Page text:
Nor is the curious structure of the eye itself all that is worthy of our attention. The instrument when finished must be mounted for use. A cavity is formed in solid bone, with grooves and perforations for all the required machinery. The eye, when placed, is packed with soft elastic cushions and fastened by strings and pulleys to give it variety and rapidity of motion. Its outer case is to cover it when not in use, and protect it when in danger. The delicate fringe upon its border never needs clipping; and set like a well arranged defence, its points all gracefully turned back, that no ray of light may be obstructed. Above the protecting brow is another defence to turn aside the acrid fluids from the forehead, while near the eye is placed a gland that bathes the whole organ with a clear soothing fluid, to prevent all friction and keep its outward lens free from dust, and polished for constant use. When we consider all this, the perfect adaptation of the eye to our wants, the arrangement of every part of its structure on strict mechanical and optical principles, and all the provisions for its protection, we pronounce the instrument perfect, the work of a Being like man, but raised immeasurably above the most skilful human workman. What shall we say when we learn that this instrument was prepared in long anticipation of its use; that there is a machinery within it to keep it in constant repair; that the Maker not only adjusted the materials, but that he was the chemist who formed all these substances from the dust of the earth? We may be told that the architect found this dust ready at hand, existing from all eternity. We may not be able to prove the contrary, nor do we need to do so for this argument. It is enough for our present purpose to know that the eyes with which we now see, these wonderfully complex and perfect instruments, were not long since common earth, dust upon which we perchance have trod.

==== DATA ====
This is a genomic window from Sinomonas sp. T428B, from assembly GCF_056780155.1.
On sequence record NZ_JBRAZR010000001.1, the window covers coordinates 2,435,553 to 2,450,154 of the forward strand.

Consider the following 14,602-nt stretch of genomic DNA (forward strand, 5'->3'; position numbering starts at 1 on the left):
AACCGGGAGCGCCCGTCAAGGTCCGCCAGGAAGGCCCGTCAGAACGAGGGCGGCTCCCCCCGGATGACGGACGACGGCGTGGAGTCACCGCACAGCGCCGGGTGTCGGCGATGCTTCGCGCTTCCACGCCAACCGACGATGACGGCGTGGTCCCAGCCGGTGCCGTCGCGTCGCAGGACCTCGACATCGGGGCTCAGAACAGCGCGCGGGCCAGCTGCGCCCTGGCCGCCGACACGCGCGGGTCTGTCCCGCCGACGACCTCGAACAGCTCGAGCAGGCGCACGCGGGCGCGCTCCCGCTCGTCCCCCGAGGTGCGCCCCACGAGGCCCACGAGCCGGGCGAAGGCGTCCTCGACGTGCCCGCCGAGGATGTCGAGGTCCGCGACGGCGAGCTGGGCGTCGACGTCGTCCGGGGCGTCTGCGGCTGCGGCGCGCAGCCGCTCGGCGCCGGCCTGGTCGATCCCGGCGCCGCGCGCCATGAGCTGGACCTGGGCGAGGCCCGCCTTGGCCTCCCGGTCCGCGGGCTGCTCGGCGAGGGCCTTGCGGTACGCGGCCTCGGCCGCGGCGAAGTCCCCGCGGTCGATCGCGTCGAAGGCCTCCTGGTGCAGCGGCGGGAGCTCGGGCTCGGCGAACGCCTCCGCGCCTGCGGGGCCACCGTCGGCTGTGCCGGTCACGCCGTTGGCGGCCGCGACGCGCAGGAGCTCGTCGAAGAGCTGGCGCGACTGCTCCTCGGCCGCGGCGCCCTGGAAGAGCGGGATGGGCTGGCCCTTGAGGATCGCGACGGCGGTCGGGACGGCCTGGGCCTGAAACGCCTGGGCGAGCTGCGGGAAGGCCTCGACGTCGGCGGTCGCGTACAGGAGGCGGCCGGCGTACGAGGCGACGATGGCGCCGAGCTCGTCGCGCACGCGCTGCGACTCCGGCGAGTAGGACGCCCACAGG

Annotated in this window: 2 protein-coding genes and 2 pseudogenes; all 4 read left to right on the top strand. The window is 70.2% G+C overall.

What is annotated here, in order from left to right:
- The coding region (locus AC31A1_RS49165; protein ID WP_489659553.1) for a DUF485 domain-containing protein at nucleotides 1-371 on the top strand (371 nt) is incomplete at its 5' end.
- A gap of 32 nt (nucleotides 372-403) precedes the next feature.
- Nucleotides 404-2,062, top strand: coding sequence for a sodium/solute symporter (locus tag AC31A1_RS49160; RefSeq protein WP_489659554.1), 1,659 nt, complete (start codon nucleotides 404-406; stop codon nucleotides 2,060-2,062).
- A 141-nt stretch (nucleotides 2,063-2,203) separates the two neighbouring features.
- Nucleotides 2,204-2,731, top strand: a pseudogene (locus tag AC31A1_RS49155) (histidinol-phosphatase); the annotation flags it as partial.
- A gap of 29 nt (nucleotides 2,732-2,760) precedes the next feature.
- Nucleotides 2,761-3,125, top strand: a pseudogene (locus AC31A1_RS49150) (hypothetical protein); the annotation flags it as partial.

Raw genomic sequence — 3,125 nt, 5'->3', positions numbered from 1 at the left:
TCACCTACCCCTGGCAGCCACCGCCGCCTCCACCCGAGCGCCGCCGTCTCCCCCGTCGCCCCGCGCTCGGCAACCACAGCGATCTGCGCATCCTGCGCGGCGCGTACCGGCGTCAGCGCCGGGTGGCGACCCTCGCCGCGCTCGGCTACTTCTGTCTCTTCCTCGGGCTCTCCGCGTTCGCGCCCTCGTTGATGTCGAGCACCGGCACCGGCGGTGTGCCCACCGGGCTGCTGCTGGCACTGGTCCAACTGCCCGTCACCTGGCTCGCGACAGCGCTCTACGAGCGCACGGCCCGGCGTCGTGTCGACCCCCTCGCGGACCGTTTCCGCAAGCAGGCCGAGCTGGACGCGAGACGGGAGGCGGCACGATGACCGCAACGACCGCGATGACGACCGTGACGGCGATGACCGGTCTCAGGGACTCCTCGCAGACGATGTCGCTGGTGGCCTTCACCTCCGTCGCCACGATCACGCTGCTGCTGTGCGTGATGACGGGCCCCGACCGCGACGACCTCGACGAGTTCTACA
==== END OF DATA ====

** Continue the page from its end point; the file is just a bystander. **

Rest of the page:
We can understand the mechanism of the eye, we can comprehend the wisdom that devised it; but the preparation of materials, and the adjustment of parts, speak of a power and skill to which man can never hope to attain. When he sees his most cunning workmanship surpassed both in plan and execution, shall he fail to recognise design? "Shall we fail to recognise a builder when we contemplate such a work?" P. A. Chadbourne, in "Lectures on Natural Theology"; or, Nature and the Bible from the same Author. New York, 1867.
Verse 9. Shall he not see? A god or a saint that should really cast the glance of a pure eye into the conscience of the worshipper would not long be held in repute. The grass would grow again around that idol's shrine. A seeing god would not do: the idolater wants a blind god. The first cause of idolatry is a desire in an impure heart to escape from the look of the living God, and none but a dead image would serve the turn. William Arnot.